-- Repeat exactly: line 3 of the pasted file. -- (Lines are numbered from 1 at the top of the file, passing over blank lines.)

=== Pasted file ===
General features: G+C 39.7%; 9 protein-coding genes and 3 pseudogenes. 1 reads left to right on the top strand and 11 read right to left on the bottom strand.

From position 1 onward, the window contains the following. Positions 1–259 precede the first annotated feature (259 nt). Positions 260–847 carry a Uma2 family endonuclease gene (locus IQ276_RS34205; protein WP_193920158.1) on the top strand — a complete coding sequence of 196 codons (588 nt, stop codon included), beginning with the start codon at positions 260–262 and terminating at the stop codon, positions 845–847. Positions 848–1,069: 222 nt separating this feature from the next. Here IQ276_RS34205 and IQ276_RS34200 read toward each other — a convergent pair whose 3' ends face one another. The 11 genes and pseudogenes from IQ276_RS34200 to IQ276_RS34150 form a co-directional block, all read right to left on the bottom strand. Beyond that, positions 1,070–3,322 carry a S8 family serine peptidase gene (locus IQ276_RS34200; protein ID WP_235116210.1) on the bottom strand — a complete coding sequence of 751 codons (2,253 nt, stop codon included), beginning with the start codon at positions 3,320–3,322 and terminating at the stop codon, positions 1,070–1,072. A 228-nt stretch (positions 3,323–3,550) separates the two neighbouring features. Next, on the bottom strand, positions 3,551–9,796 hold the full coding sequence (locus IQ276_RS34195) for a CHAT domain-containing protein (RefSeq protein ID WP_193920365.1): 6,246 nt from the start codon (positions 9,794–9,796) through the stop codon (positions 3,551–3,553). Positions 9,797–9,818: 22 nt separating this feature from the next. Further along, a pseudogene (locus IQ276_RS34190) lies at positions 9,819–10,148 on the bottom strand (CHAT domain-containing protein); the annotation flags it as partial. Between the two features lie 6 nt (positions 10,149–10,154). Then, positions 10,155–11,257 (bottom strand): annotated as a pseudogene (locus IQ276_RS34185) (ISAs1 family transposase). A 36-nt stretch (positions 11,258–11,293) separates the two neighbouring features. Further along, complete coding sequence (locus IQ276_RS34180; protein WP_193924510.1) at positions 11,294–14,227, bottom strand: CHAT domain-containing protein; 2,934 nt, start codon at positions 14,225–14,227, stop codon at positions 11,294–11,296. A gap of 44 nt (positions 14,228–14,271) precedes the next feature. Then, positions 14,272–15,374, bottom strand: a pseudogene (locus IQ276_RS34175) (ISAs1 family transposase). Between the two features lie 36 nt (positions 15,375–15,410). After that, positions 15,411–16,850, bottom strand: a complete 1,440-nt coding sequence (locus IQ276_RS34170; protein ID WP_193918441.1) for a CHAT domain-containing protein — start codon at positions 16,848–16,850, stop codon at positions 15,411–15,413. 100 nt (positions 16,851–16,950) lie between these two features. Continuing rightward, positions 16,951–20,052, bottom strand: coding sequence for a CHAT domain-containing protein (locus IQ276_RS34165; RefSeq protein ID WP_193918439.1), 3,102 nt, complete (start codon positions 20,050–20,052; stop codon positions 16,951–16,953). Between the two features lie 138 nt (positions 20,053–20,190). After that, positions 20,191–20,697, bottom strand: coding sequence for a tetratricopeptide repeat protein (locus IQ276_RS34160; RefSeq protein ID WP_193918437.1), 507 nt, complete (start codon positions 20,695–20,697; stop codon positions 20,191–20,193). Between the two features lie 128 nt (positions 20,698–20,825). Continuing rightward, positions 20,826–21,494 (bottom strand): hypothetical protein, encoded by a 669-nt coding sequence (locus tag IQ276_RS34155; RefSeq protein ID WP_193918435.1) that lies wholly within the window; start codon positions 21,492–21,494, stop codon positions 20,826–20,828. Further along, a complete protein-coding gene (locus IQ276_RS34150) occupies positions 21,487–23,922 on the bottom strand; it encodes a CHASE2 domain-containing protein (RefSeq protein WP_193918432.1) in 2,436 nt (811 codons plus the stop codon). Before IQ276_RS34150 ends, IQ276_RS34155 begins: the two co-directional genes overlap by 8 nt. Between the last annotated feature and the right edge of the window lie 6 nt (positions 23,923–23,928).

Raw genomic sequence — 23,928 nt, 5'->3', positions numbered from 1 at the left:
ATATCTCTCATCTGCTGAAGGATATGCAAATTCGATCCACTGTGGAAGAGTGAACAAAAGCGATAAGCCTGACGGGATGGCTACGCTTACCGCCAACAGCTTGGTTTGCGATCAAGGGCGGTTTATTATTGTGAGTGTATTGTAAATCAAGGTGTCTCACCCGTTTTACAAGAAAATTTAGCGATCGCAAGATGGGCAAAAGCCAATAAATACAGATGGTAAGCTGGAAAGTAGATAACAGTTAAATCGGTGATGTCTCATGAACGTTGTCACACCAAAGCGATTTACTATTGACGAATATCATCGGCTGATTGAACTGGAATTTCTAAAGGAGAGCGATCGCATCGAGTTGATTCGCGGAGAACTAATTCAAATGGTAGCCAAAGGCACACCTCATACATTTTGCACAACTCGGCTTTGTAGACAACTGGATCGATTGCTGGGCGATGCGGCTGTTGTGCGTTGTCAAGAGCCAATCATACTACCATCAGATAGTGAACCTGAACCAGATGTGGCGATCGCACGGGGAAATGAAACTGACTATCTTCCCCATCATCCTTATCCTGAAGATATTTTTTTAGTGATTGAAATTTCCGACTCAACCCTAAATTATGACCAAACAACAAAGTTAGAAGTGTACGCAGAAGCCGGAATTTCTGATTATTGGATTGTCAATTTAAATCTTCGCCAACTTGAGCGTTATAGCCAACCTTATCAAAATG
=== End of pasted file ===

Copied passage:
Raw genomic sequence — 23,928 nt, 5'->3', positions numbered from 1 at the left: